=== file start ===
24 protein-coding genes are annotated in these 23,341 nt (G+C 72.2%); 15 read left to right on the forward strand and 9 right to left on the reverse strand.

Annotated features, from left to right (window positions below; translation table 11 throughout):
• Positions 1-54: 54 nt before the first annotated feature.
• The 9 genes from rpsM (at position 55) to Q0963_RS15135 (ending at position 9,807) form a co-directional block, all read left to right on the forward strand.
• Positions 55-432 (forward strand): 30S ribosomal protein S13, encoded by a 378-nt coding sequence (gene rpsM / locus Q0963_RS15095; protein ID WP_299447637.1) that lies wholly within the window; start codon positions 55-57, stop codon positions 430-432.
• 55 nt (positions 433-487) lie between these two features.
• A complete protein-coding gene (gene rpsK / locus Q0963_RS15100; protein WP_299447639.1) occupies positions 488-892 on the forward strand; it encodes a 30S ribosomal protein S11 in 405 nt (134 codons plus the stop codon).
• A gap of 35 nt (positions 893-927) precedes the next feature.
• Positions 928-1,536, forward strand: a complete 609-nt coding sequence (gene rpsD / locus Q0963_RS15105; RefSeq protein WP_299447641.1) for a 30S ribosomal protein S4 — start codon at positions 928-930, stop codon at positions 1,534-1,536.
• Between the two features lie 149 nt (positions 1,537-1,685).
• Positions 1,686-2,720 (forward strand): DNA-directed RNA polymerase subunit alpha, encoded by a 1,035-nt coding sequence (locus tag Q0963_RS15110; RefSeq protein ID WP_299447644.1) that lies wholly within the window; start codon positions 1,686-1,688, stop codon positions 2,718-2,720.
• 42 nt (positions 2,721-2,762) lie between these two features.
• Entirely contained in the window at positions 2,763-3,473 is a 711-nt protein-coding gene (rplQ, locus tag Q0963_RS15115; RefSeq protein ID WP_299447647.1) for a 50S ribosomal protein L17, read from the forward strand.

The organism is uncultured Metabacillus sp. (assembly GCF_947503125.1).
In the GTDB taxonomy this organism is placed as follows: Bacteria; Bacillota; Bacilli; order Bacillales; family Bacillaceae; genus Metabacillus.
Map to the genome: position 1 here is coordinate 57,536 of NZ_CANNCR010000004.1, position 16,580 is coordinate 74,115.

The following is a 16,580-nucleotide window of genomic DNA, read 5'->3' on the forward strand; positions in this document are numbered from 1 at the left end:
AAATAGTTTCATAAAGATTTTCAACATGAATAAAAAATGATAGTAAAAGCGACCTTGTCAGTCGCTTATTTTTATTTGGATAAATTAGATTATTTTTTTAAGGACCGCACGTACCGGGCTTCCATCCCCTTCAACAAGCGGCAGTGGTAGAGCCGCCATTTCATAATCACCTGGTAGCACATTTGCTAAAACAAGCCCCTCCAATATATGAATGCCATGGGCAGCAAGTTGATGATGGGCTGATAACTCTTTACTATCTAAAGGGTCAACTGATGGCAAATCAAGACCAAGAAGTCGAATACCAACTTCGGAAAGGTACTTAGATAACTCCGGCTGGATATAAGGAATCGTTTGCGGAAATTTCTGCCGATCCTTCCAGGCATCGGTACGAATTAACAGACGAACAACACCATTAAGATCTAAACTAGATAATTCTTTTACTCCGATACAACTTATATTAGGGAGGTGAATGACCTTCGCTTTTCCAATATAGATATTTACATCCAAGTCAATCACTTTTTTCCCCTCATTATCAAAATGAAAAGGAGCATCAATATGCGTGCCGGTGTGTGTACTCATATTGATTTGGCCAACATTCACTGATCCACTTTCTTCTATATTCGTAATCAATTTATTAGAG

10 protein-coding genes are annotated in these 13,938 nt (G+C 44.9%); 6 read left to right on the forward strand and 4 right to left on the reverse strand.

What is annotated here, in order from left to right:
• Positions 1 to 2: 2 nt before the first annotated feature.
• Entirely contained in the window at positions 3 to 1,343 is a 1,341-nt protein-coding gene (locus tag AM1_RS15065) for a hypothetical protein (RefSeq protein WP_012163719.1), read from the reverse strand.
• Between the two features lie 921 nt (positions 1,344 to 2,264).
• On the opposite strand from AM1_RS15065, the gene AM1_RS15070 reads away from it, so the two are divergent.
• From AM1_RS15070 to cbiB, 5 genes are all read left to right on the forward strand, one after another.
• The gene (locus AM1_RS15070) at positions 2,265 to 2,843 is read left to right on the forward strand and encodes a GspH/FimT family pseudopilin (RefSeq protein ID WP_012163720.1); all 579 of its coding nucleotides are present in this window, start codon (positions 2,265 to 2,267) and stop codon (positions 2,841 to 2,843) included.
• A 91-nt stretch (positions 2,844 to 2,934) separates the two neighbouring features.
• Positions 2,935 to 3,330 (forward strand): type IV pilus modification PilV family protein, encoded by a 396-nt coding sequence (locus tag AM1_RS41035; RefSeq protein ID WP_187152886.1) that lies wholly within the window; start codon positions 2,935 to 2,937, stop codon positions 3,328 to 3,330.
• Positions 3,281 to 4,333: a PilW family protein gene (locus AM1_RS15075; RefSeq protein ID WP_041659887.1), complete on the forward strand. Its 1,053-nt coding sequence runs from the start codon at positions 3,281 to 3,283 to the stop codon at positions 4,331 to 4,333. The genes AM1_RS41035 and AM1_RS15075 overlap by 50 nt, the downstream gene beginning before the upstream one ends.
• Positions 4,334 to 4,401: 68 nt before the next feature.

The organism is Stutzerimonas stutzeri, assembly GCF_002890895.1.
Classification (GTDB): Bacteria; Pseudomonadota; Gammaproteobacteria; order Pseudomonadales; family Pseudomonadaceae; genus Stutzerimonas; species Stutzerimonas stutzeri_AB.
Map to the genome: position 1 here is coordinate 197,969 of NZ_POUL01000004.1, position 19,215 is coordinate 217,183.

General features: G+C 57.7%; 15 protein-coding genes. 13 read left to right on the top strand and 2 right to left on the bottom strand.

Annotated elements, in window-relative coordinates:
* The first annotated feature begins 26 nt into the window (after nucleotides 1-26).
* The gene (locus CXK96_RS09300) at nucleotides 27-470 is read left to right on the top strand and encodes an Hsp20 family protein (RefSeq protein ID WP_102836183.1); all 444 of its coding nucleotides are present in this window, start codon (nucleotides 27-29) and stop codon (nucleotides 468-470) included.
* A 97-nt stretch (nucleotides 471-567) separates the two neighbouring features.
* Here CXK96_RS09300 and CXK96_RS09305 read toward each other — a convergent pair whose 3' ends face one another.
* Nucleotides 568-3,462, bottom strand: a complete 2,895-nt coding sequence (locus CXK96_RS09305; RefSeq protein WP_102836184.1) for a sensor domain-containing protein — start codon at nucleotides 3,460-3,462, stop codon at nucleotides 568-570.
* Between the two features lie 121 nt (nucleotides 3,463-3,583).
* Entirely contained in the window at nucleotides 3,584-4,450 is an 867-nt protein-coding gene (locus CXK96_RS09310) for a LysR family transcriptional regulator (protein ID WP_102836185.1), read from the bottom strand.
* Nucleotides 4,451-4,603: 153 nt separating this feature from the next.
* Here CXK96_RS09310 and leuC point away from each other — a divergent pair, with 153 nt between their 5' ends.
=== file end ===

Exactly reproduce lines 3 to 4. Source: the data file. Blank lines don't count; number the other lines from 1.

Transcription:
• Positions 1-54: 54 nt before the first annotated feature.
• The 9 genes from rpsM (at position 55) to Q0963_RS15135 (ending at position 9,807) form a co-directional block, all read left to right on the forward strand.